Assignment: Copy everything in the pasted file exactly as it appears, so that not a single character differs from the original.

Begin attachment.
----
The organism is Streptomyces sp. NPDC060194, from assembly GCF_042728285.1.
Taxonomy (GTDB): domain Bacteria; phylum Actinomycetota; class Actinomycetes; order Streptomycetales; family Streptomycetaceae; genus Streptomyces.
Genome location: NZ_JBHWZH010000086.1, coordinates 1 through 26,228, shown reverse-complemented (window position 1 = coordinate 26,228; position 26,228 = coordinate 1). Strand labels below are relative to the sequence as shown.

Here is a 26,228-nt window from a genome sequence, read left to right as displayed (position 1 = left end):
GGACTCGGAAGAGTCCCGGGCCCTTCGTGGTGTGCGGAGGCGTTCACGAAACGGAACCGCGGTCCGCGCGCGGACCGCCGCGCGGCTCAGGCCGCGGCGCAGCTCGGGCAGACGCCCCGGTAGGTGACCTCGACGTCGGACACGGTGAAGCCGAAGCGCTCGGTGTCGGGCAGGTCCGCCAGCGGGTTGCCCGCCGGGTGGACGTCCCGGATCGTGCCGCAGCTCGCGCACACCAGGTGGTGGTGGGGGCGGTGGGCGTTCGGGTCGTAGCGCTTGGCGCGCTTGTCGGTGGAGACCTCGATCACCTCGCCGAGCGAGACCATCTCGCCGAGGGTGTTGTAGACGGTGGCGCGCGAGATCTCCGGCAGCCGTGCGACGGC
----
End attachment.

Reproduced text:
The organism is Streptomyces sp. NPDC060194, from assembly GCF_042728285.1.
Taxonomy (GTDB): domain Bacteria; phylum Actinomycetota; class Actinomycetes; order Streptomycetales; family Streptomycetaceae; genus Streptomyces.
Genome location: NZ_JBHWZH010000086.1, coordinates 1 through 26,228, shown reverse-complemented (window position 1 = coordinate 26,228; position 26,228 = coordinate 1). Strand labels below are relative to the sequence as shown.

Here is a 26,228-nt window from a genome sequence, read left to right as displayed (position 1 = left end):
GGACTCGGAAGAGTCCCGGGCCCTTCGTGGTGTGCGGAGGCGTTCACGAAACGGAACCGCGGTCCGCGCGCGGACCGCCGCGCGGCTCAGGCCGCGGCGCAGCTCGGGCAGACGCCCCGGTAGGTGACCTCGACGTCGGACACGGTGAAGCCGAAGCGCTCGGTGTCGGGCAGGTCCGCCAGCGGGTTGCCCGCCGGGTGGACGTCCCGGATCGTGCCGCAGCTCGCGCACACCAGGTGGTGGTGGGGGCGGTGGGCGTTCGGGTCGTAGCGCTTGGCGCGCTTGTCGGTGGAGACCTCGATCACCTCGCCGAGCGAGACCATCTCGCCGAGGGTGTTGTAGACGGTGGCGCGCGAGATCTCCGGCAGCCGTGCGACGGC